Sarah Diamantis is a Melbourne based, interdisciplinary artist working predominately with video art, but occasionally expands to working within painting, drawing and sculpture. She is interested in challenging what art is, arguing that merely existing is an artwork in itself. Previously her work has been experimental with no clear direction, creating works in a variety of differing styles, in an attempt to discover her true calling in the art world. Diamantis has recently realised her practice revolves around the everyday, attempting to capture those moments or those commonalities that often go unrecognised, as if their existence does not matter. Her works often link back to the self, often finding meaning that can be related back to on a personal level, once a work is in process or upon reflection after completing the piece.
1. "Hair" (2020)
Hair, 2020, is a sculptural piece utilising human hair from both Diamantis’ head, as well as a few others who had offered to donate their hair to the project. The hairs were first detangled in order for each individual hair to be placed onto a piece of tape. Each tape section was distributed evenly to create five bundles of hair. These were then all stuck onto miniature handmade coat hangers and hung onto a wooden coat rack. The hair was then straightened to create a more slick, uniform appearance, preventing them from intertwining with those on the other hangers.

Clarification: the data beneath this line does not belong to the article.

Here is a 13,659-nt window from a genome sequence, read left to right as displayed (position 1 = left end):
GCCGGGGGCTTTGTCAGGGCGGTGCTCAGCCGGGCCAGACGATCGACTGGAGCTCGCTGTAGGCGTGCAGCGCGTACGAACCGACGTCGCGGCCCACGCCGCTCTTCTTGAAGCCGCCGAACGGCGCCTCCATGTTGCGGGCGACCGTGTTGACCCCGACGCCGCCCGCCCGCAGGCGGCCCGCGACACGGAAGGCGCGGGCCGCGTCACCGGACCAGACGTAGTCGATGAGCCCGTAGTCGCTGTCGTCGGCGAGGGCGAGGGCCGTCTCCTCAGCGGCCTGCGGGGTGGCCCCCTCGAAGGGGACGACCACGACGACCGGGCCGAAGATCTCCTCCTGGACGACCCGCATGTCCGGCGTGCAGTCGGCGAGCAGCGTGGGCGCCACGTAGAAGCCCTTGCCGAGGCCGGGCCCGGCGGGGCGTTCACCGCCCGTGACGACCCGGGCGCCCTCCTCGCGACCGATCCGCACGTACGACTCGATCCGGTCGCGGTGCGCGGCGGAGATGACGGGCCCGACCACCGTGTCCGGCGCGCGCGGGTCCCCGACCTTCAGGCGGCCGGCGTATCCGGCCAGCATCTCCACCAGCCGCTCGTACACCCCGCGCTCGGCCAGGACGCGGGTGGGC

Hair, explores the value society places on hair. It directly responds to the unethical practice of hair extension industry, but also to unrealistic beauty standards, worth and importance of hair. Society does not care about losing a few strands of hair at once and is regarded as disgusting, unappealing and grotesque when found. However, once a major amount of hair is lost, the value of ones hair is then assessed. This was learnt through witnessing her own mother losing her hair due to cancer, and other observations.
Why are wigs and hair extensions deemed as acceptable, but stray hairs are considered to be disgusting?
2. "The Vulnerability of (dis)Comfort" (2021)
Precious Memories, 2021 is a participatory piece in which gallery attendees are urged to participate by responding to prompts surrounding themes of comfort and discomfort, often times being things that people keep to themselves, or choose to only share with those they trust. These statements will be then compiled into a scrapbook, creating a piece filled with anonymous responses in an attempt to provide other gallery attendees and readers a feeling of comfort in shared discomfort.